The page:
More than 3,000 people with outstanding warrants in Manhattan for low-level marijuana offenses are having their cases dropped. Judge Kevin McGrath on Wednesday approved a motion filed by the Manhattan District Attorney’s Office to vacate those warrants and dismiss the underlying misdemeanors and violations.

This is the latest move in a widespread effort to increase leniency in New York City’s marijuana enforcement. In August, the Manhattan District Attorney’s Office stopped prosecuting low-level marijuana offenses related to possession and smoking. At the beginning of September, the NYPD also changed its policy related to arresting people for marijuana offenses. With some exceptions, officers are now instructed to issue summonses for public smoking or marijuana possession, rather than making arrests.

Here's WNYC's Mara Silvers report on D.A. Vance's decision:

In his statement before the judge, District Attorney Cyrus Vance said this motion reflected a change in policy from his office, and “common sense” reevaluation of marijuana enforcement.

Vance said his office searched through all relevant cases available dating back to 1978, pulling ones where the only remaining charge was misdemeanor marijuana possession or pot smoking.

“Outstanding warrants for these low-level cases drive law enforcement and communities apart,” Vance said, adding that warrants create difficulties related to employment, housing, and immigration status.

“By dismissing these cases, we’re removing all of the collateral consequences… associated with an open Criminal Court case,” Vance said.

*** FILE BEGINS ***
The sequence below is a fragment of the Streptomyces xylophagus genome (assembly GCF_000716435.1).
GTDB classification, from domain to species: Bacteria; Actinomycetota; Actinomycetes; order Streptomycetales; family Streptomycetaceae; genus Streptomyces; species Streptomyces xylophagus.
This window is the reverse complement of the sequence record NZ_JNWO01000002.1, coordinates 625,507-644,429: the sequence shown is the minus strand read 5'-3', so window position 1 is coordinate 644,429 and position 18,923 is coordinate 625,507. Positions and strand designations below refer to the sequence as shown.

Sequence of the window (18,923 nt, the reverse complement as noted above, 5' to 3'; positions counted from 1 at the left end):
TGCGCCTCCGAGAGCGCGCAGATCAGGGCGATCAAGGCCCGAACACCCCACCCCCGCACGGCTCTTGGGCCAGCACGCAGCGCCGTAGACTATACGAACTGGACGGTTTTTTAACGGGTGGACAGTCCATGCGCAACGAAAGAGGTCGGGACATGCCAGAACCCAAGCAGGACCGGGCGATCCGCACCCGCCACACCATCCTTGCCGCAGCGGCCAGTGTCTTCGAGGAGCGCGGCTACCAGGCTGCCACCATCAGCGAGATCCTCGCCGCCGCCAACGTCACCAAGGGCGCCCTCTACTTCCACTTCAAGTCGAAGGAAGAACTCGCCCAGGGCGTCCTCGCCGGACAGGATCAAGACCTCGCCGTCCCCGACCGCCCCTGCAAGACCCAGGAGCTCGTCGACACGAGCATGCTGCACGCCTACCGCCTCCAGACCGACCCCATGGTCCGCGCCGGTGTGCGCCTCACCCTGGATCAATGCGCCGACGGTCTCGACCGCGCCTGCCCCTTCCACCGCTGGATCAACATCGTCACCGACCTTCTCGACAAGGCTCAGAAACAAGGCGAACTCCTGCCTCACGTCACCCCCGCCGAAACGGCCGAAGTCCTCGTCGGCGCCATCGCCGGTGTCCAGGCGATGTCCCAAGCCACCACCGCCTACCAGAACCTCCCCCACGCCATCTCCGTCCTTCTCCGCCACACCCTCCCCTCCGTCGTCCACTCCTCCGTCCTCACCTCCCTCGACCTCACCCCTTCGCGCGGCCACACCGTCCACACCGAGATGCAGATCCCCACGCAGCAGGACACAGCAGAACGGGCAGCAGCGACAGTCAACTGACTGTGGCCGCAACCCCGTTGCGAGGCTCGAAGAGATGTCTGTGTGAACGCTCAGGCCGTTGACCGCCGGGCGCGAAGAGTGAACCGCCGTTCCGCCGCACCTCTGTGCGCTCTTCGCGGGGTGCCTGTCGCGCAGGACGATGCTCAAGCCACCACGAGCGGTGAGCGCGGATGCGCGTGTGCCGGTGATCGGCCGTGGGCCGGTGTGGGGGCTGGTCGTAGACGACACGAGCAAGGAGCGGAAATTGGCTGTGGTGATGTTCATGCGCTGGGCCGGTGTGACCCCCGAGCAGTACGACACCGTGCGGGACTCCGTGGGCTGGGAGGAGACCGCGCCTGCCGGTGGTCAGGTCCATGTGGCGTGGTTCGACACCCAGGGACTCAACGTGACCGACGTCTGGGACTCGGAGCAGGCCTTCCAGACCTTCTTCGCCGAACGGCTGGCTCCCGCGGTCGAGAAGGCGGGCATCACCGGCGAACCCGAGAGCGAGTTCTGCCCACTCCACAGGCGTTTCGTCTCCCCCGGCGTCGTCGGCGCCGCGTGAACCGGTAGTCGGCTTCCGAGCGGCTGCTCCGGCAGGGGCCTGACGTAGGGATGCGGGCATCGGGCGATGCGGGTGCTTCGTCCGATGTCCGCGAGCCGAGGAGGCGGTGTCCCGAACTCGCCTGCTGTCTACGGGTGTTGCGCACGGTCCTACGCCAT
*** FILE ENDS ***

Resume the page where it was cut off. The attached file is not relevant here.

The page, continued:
Dismissing the warrants also helps address decades of racial disparity in marijuana enforcement, said Vance. Nearly 80 percent of the New Yorkers who will have their warrants waived are people of color, according to the DA’s office. Almost half of the people whose cases have been dismissed were 25 or younger at the time of their arrest.

Vance’s motion does not, however, make any strides toward expunging the records of people who have been convicted of the low-level marijuana crimes.

“When you don’t have an expungement to be able to clear these matters, these are the next best things that can happen,” Anthony Posada, an attorney with the Legal Aid Society, told Gothamist. “At the same time, what is really important to us is to have a true fix where we have full legalization.”

Vance told reporters his office was considering ways to toss out low-level marijuana convictions, but that such a mass expungement would be most easily done through a change of state law.

“And certainly we will be communicating with the governor and the legislature about how that can be accomplished, and I think it should be accomplished,” Vance said.

Last week, Brooklyn District Attorney Eric Gonzalez announced his office would begin dismissing the low-level marijuana convictions of more than 20,000 people. The DA’s office said it would grant the request for dismissal of past cases, as long as an individual has not been charged with “certain violent felonies and sex offenses.”

DA Gonzalez said a criminal record holds too many people back from finding a job, pursuing their education, or having housing.

“It is only fair to relieve these individuals of that burden and allow them to turn over a new leaf and move on with their lives,” he said.

Some of the warrants that fall under Vance's motion date back to 1978, and could have become a seemingly ingrained part of daily life for some residents.

“I think they will breathe a sigh of relief that this has been resolved,” Vance said.

Mara Silvers is an assistant producer at WNYC. You can follow her on Twitter at @mara_silvers.